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Interchurch Families / Foyers Mixtes

An Evening with the Bishops

After making a presentation to the Canadian Summer Ecumenical Institute, the Association of Interchurch Families of Montreal was asked to make a presentation to the National Anglican-Roman Catholic Bishops' Dialogue, a group who is charged with establishing pastoral guidelines for interchurch families, during their annual 3-day meeting. It was an honour that the Association immediately accepted. Three couples represented the Association before 15 bishops from the Anglican and Roman Catholic churches across Canada. In 1987 this group produced the document entitled "Interchurch Marriages between Anglicans and Roman Catholics in Canada".

We met the bishops on November 29th, 1996 in the peaceful surroundings of le Manoir d'Youville on Ile St Bernard, south west of Montreal, to share our personal experiences and those of other interchurch families and to promote the pastoral concerns of interchurch families. Not having any members in the Montreal Association from the Anglican Church, we contacted close friends in Manitoba, Ray Temmerman, a Catholic and his wife, Fenella who is Anglican. To our great satisfaction they had a wealth of personal testimonies from other Catholic - Anglican couples, testimonies of complete acceptance in some churches and terrible rejection in others.

The message we brought to the bishops is that interchurch families are living active lives in two churches and sharing those church lives with their children. We presented the concept of dual registration of baptism, a practice that is very new in Canada. The bishops had a few questions regarding what the future would hold for the children. In which church would they be communicant members? One bishop felt that if the child's baptism is recorded in the Catholic church then he would consider the child Catholic. Our experience is that they are welcome and active in both churches and the concern over their official membership does not affect their contribution to the life of either community. They asked what would happen when these children get married themselves? Our group has no previous experience regarding interchurch children growing to adulthood.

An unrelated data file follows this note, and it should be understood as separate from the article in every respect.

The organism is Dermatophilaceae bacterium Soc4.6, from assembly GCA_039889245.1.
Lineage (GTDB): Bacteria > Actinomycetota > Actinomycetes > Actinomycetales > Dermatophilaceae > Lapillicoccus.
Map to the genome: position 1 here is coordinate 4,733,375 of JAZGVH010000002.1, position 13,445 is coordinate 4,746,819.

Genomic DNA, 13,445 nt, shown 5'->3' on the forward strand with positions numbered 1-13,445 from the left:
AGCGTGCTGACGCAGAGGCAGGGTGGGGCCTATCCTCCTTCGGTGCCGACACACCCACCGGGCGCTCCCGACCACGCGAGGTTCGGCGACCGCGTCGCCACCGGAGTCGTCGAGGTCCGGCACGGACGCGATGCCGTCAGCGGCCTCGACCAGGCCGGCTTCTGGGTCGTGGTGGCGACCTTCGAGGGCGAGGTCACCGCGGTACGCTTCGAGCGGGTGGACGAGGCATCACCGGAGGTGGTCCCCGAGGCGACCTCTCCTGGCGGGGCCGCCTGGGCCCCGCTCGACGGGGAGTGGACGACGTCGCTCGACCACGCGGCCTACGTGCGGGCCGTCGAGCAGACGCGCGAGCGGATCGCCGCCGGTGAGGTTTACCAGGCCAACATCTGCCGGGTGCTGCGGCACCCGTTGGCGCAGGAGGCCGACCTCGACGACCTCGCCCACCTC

But what do we know of any child's future? The most that we can do is to raise them in the Christian faith, nurture their young beliefs and love them. If we prepare them as children, we must have confidence that they will make good decisions for themselves when they grow up.

The ninth International conference of the Association of Interchurch Families this past summer brought forward a statement that the most immediate concern for interchurch families was an overwhelming spiritual need to receive communion together, and that this need cries out for a more generous pastoral interpretation of the rules of Eucharistic Sharing. We brought this to the bishops along with personal experiences from across the country. We reported that in one area an Anglican spouse was welcomed with open arms by the Roman Catholic community, invited to the table and given opportunities where she could share her gifts in the liturgy. The same couple, after sharing with a community for several years in communion and the life of the church, was devastated when one day a new priest arrived and opened liturgy with a statement that while all were welcome to be at the liturgy, only those who were Roman Catholics were allowed to receive communion. Such experiences are described as horrible betrayals that cry out for a more pastoral approach to the situation.